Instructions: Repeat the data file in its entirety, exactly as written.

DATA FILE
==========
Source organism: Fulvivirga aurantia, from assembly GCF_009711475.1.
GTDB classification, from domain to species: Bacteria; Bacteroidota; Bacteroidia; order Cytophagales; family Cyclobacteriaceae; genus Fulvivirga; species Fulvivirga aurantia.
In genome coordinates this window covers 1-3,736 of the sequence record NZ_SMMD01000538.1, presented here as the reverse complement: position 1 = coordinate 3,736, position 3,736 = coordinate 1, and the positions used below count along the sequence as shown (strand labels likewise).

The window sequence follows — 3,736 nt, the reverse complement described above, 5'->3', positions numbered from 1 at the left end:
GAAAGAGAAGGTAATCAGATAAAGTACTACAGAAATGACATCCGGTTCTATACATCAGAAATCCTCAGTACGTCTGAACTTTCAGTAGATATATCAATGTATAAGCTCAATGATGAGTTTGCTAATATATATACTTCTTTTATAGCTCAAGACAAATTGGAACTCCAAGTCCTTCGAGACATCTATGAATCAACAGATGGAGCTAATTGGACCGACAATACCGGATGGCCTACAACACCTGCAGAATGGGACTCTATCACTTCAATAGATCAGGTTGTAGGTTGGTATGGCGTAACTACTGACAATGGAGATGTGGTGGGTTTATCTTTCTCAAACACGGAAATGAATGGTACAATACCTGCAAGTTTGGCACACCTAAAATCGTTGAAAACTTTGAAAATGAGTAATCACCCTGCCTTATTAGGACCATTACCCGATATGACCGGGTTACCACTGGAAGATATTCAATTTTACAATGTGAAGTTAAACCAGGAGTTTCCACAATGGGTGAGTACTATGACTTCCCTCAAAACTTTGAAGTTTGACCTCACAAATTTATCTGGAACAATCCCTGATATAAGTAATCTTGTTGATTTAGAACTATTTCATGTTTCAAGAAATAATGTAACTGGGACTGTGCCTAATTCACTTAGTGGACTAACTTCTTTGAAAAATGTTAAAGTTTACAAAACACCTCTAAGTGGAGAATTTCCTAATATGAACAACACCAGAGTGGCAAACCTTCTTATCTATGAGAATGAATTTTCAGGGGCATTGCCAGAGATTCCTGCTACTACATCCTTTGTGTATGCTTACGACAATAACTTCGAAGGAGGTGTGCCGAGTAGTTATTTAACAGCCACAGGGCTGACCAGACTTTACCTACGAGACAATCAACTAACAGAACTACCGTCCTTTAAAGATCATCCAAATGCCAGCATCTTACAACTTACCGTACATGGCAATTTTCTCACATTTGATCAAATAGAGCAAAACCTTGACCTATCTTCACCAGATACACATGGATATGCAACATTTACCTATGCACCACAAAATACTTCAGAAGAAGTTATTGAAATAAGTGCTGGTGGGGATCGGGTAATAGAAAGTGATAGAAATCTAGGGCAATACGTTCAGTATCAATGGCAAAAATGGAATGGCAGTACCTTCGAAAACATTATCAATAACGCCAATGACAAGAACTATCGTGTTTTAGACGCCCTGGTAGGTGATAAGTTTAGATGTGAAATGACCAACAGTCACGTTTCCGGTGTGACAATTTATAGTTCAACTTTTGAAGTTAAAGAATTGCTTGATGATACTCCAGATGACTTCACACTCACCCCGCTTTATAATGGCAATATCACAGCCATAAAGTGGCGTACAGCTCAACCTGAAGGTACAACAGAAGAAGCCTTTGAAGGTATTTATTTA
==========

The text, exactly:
Source organism: Fulvivirga aurantia, from assembly GCF_009711475.1.
GTDB classification, from domain to species: Bacteria; Bacteroidota; Bacteroidia; order Cytophagales; family Cyclobacteriaceae; genus Fulvivirga; species Fulvivirga aurantia.
In genome coordinates this window covers 1-3,736 of the sequence record NZ_SMMD01000538.1, presented here as the reverse complement: position 1 = coordinate 3,736, position 3,736 = coordinate 1, and the positions used below count along the sequence as shown (strand labels likewise).

The window sequence follows — 3,736 nt, the reverse complement described above, 5'->3', positions numbered from 1 at the left end:
GAAAGAGAAGGTAATCAGATAAAGTACTACAGAAATGACATCCGGTTCTATACATCAGAAATCCTCAGTACGTCTGAACTTTCAGTAGATATATCAATGTATAAGCTCAATGATGAGTTTGCTAATATATATACTTCTTTTATAGCTCAAGACAAATTGGAACTCCAAGTCCTTCGAGACATCTATGAATCAACAGATGGAGCTAATTGGACCGACAATACCGGATGGCCTACAACACCTGCAGAATGGGACTCTATCACTTCAATAGATCAGGTTGTAGGTTGGTATGGCGTAACTACTGACAATGGAGATGTGGTGGGTTTATCTTTCTCAAACACGGAAATGAATGGTACAATACCTGCAAGTTTGGCACACCTAAAATCGTTGAAAACTTTGAAAATGAGTAATCACCCTGCCTTATTAGGACCATTACCCGATATGACCGGGTTACCACTGGAAGATATTCAATTTTACAATGTGAAGTTAAACCAGGAGTTTCCACAATGGGTGAGTACTATGACTTCCCTCAAAACTTTGAAGTTTGACCTCACAAATTTATCTGGAACAATCCCTGATATAAGTAATCTTGTTGATTTAGAACTATTTCATGTTTCAAGAAATAATGTAACTGGGACTGTGCCTAATTCACTTAGTGGACTAACTTCTTTGAAAAATGTTAAAGTTTACAAAACACCTCTAAGTGGAGAATTTCCTAATATGAACAACACCAGAGTGGCAAACCTTCTTATCTATGAGAATGAATTTTCAGGGGCATTGCCAGAGATTCCTGCTACTACATCCTTTGTGTATGCTTACGACAATAACTTCGAAGGAGGTGTGCCGAGTAGTTATTTAACAGCCACAGGGCTGACCAGACTTTACCTACGAGACAATCAACTAACAGAACTACCGTCCTTTAAAGATCATCCAAATGCCAGCATCTTACAACTTACCGTACATGGCAATTTTCTCACATTTGATCAAATAGAGCAAAACCTTGACCTATCTTCACCAGATACACATGGATATGCAACATTTACCTATGCACCACAAAATACTTCAGAAGAAGTTATTGAAATAAGTGCTGGTGGGGATCGGGTAATAGAAAGTGATAGAAATCTAGGGCAATACGTTCAGTATCAATGGCAAAAATGGAATGGCAGTACCTTCGAAAACATTATCAATAACGCCAATGACAAGAACTATCGTGTTTTAGACGCCCTGGTAGGTGATAAGTTTAGATGTGAAATGACCAACAGTCACGTTTCCGGTGTGACAATTTATAGTTCAACTTTTGAAGTTAAAGAATTGCTTGATGATACTCCAGATGACTTCACACTCACCCCGCTTTATAATGGCAATATCACAGCCATAAAGTGGCGTACAGCTCAACCTGAAGGTACAACAGAAGAAGCCTTTGAAGGTATTTATTTA